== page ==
A businessman has failed to overturn his father’s will, so he could inherit farming land and other substantial assets.
The High Court heard that the father had built up a farming and haulage business during his working life and acquired several parcels of land.
The son worked for the business and lived for free in a company house. He became a partner and when the business was dissolved in 2009, he received the haulage company and the property.
He claimed that his father had told him that he would also inherit the farming business and extra land. However, the following year the father made a will leaving his remaining land and farming business to his wife and two daughters.
The son challenged the will on the basis that the promises his father had made had persuaded him to work for low wages, believing that he would later be compensated by his inheritance.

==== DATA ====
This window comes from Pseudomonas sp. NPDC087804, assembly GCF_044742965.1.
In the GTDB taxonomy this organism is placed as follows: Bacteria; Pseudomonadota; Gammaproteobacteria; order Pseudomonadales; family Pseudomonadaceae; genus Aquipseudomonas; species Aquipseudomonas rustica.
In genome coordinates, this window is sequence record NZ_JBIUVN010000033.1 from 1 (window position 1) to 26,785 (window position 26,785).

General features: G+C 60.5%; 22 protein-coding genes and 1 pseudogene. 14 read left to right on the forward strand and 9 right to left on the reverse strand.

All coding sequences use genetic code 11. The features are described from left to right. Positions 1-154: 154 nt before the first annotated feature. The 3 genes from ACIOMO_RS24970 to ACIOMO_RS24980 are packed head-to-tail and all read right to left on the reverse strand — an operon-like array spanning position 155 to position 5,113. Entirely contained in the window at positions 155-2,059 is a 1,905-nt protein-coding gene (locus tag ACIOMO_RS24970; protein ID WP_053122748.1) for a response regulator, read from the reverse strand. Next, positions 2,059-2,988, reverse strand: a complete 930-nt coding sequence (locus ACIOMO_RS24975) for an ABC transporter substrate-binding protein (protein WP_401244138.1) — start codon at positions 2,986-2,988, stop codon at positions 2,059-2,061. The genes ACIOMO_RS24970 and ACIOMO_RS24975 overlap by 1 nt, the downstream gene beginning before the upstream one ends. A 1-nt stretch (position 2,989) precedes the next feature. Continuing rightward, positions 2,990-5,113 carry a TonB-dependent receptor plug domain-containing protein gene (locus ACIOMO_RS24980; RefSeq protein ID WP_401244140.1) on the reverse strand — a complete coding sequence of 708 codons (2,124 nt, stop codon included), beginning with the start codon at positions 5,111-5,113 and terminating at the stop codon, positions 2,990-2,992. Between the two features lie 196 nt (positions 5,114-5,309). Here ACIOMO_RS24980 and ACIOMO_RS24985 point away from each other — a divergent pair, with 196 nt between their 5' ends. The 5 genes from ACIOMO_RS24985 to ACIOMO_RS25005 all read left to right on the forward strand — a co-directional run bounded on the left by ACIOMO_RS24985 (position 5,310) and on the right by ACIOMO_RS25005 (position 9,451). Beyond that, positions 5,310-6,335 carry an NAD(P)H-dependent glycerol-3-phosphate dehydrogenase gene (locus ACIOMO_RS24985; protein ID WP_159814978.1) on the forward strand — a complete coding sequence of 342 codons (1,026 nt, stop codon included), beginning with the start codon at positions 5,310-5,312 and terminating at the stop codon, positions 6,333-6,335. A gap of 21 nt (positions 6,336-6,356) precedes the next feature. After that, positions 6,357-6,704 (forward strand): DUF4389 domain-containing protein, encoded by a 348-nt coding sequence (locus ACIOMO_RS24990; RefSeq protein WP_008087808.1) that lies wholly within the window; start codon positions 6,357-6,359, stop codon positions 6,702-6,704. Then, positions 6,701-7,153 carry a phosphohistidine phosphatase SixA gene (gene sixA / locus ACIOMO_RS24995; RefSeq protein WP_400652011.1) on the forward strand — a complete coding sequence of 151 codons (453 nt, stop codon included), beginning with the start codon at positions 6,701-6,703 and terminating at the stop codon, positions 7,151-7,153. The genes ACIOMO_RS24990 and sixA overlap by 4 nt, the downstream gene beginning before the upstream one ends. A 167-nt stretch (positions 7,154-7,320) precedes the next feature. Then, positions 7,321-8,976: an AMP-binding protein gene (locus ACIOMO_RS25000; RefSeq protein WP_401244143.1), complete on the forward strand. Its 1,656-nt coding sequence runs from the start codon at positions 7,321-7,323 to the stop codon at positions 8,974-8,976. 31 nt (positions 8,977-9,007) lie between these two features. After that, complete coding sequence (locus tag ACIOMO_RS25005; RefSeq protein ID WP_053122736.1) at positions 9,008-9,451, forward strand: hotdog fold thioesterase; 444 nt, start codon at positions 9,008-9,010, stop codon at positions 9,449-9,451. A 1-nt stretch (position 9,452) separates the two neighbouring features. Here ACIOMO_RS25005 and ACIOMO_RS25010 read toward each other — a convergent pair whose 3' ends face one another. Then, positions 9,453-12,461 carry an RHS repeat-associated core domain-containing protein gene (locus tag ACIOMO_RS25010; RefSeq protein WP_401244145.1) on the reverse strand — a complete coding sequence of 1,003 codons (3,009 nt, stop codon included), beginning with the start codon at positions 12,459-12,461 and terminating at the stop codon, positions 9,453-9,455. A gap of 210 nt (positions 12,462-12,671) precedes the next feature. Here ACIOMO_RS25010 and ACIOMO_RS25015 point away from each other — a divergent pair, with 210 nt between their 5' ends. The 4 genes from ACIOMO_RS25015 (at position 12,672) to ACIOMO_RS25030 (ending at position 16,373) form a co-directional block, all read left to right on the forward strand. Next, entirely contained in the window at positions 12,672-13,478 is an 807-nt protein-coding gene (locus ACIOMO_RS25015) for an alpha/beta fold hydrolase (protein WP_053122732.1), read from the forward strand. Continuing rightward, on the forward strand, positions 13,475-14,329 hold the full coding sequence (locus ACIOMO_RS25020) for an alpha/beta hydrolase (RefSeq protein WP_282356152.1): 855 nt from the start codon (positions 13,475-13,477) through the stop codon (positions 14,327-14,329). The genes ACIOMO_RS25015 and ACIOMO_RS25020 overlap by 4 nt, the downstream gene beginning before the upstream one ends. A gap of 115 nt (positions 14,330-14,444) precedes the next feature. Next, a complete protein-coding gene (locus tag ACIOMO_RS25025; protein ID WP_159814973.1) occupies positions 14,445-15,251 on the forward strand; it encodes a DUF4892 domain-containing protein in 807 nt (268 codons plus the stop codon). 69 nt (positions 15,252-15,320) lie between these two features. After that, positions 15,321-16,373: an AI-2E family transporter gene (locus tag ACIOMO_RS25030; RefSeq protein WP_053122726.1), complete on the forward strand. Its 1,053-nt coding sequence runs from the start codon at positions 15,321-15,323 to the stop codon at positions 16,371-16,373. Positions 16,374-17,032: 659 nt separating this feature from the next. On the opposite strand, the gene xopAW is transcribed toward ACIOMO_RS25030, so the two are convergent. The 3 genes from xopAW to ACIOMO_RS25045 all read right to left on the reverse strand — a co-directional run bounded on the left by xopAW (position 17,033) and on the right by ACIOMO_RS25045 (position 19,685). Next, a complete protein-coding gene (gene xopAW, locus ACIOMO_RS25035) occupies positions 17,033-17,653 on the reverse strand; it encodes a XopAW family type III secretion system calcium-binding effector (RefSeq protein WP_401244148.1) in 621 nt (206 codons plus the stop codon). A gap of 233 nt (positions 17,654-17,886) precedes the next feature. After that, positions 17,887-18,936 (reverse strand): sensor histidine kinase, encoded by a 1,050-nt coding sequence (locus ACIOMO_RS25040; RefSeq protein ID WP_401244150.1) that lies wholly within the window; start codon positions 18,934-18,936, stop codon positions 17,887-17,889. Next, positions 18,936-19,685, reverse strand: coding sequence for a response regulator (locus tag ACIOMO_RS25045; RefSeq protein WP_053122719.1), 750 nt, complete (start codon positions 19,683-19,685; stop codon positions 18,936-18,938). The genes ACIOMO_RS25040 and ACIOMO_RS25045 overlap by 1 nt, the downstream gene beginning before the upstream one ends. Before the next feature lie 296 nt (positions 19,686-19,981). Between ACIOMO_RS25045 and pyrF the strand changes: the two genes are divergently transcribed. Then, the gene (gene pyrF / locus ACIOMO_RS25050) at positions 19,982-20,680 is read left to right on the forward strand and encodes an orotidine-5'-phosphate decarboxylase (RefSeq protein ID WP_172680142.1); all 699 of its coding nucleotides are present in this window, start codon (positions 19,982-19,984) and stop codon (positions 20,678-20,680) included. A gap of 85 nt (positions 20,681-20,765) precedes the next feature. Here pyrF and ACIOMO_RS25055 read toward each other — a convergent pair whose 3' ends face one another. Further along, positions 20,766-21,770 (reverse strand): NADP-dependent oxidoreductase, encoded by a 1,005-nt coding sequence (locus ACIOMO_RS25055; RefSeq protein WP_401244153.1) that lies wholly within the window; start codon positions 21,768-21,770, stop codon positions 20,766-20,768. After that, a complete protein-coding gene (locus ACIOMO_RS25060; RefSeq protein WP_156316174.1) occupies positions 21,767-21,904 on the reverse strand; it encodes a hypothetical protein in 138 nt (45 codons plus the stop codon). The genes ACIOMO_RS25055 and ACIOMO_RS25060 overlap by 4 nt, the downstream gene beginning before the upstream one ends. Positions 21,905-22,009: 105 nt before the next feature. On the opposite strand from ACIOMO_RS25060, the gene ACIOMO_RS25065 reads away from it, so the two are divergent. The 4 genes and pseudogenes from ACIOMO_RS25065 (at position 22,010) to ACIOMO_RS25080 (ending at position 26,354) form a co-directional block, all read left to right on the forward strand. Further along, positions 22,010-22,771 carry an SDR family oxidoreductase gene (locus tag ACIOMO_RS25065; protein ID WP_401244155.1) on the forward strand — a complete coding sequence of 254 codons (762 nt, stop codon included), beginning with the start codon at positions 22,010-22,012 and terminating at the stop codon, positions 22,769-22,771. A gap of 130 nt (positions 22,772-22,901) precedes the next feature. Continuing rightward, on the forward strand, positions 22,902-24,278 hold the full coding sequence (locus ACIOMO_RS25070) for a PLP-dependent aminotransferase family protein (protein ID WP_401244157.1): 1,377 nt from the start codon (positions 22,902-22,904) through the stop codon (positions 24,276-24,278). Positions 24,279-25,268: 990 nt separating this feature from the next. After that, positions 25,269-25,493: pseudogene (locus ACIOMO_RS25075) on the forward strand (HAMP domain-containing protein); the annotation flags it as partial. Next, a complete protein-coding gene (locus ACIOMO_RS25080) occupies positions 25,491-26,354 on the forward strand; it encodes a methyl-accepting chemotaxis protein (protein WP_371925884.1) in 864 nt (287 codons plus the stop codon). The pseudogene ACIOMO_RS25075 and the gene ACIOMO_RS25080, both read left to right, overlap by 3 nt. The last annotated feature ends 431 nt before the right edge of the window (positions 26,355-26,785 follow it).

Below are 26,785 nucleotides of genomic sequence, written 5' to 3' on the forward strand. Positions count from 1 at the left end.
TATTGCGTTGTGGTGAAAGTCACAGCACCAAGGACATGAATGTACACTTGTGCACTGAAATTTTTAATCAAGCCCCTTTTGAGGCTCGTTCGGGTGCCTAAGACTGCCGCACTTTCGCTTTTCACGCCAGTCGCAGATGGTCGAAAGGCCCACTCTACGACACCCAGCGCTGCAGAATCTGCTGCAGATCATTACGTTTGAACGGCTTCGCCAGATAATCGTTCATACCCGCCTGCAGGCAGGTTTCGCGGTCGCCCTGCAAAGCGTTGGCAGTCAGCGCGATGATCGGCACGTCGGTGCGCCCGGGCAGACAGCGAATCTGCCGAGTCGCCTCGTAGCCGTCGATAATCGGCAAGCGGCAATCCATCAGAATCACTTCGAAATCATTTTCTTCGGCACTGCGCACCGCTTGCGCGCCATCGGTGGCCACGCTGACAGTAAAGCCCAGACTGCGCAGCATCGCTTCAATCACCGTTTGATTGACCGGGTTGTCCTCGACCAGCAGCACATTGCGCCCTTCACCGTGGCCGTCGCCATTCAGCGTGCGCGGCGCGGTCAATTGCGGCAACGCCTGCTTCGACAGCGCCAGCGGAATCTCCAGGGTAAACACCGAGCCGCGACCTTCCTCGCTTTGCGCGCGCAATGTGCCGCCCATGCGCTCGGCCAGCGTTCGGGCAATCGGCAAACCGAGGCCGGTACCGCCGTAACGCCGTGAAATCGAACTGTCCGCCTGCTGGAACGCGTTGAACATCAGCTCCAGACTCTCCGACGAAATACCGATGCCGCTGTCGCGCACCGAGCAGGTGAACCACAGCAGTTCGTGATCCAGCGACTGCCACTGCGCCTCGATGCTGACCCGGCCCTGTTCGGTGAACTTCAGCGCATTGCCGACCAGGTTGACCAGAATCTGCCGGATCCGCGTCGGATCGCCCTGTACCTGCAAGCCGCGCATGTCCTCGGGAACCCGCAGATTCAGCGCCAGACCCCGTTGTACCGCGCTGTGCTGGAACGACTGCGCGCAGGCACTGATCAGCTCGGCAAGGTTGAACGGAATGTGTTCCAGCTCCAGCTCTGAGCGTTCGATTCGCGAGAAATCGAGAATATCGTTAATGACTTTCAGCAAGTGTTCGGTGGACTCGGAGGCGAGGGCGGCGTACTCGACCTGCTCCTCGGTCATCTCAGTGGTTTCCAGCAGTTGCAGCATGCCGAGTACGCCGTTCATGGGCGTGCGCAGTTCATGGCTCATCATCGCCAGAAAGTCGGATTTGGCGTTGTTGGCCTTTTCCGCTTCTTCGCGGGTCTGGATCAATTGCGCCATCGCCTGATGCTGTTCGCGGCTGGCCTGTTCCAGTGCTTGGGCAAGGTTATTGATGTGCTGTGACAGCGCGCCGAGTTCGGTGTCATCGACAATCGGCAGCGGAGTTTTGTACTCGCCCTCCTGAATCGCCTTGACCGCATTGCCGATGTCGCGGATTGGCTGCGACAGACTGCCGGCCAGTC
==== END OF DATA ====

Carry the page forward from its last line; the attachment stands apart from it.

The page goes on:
The court ruled against him. The judge said that while there was no doubt that the son believed he would inherit the farm, there was no evidence that the father had made any assurances. On the contrary, the evidence suggested that he had not been prepared to discuss his intentions.
The son had been paid regularly, at the same or a higher rate as every other worker, and the father had bought cars for him, which were recorded as large bonuses amounting to several times his annual salary.
The son and his family had also lived rent-free at the father’s property and he had become a partner in the family business. In due course, he had received that property and had received the haulage business.
The father had not acted to the son’s detriment and the will should stand.
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